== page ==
Presidential politics, Iranian mischief, Spain’s sinking credit rating and whatever whisper leaks out of Ben Bernanke’s mouth. Over the short term, the stock market is impacted by a lot of noise. Some of the noise is truly relevant; other noise, not so much.
Over the longer term, however, one metric impacts stock prices more than any other, the metric of corporate profits, otherwise called earnings.
Reported earnings are the most pertinent information about a company. On a real level, a stock’s price is simply a reflection of how much an investor is willing to pay today for the current and potential future earnings generated by a business.
It is said, therefore, that earnings drive stock prices, and this being true, right now we may have an issue.
Wall Street understandably spends a lot of time and resources on researching and predicting corporate earnings. The results of all this effort are called estimates, and earnings estimates set the stage for the stock market in general.
Right now, Wall Street is bracing for storm clouds on the horizon. The professionals who compile earnings research are called analysts, and going into the third quarter a large majority of analysts expect corporate earnings to decline for the first time in three years. According to the news company Reuters, analysts expect earnings to fall by about 2.5 percent this quarter.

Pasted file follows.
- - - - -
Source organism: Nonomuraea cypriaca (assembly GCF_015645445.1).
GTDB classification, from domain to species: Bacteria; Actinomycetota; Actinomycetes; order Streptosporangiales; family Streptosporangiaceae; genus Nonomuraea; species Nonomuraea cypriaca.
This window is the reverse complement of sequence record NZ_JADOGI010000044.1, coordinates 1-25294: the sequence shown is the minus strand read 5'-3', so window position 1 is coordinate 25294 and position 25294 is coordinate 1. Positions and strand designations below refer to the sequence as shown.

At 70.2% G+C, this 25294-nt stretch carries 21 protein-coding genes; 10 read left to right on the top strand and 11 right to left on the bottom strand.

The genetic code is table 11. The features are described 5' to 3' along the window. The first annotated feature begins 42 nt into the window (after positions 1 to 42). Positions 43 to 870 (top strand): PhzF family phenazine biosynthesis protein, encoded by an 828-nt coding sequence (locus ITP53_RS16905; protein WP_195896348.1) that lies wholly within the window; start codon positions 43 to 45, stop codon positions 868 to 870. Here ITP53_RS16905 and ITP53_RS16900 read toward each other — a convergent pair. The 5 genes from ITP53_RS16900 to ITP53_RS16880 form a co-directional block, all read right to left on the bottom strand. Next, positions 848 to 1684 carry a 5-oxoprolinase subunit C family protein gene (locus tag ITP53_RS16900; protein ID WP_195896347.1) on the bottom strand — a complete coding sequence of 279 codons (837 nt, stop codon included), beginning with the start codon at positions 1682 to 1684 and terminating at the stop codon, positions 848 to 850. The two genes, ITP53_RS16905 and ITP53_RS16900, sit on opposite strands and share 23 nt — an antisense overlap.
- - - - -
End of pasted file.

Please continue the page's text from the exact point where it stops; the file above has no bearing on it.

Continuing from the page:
Publicly traded companies devote considerable effort into communicating with investors, through analysts, regarding their upcoming earnings reports and what should be expected. The dominant negative analyst attitude about earnings now is due in large part to data reported by Reuters that indicates that 91 of the companies listed in the S&P 500 have indicated their earnings will be lower than originally expected.
In total, 91 profit warnings out of 500 companies is concerning. We haven’t seen this level of corporate pessimism in some time.
Earnings “season” actually started this week, and over the next month or so, most companies will report their third quarter results. Aluminum company Alcoa maintains the tradition of announcing its earnings first.
Interestingly, this industrial bellwether actually posted earnings that were a little better than expected. At the same time, however, the company also provided guidance that it expected weaker sales going forward.
I personally feel that after a nice multi-month run, the stock market is looking for a reason to take a breather. I also believe earnings will be a bit better than currently expected.
The combination of a pause in the current rally, general pessimism about earnings and the reality that earnings may be better than expected could create a bit of opportunity. The next few weeks will be interesting indeed.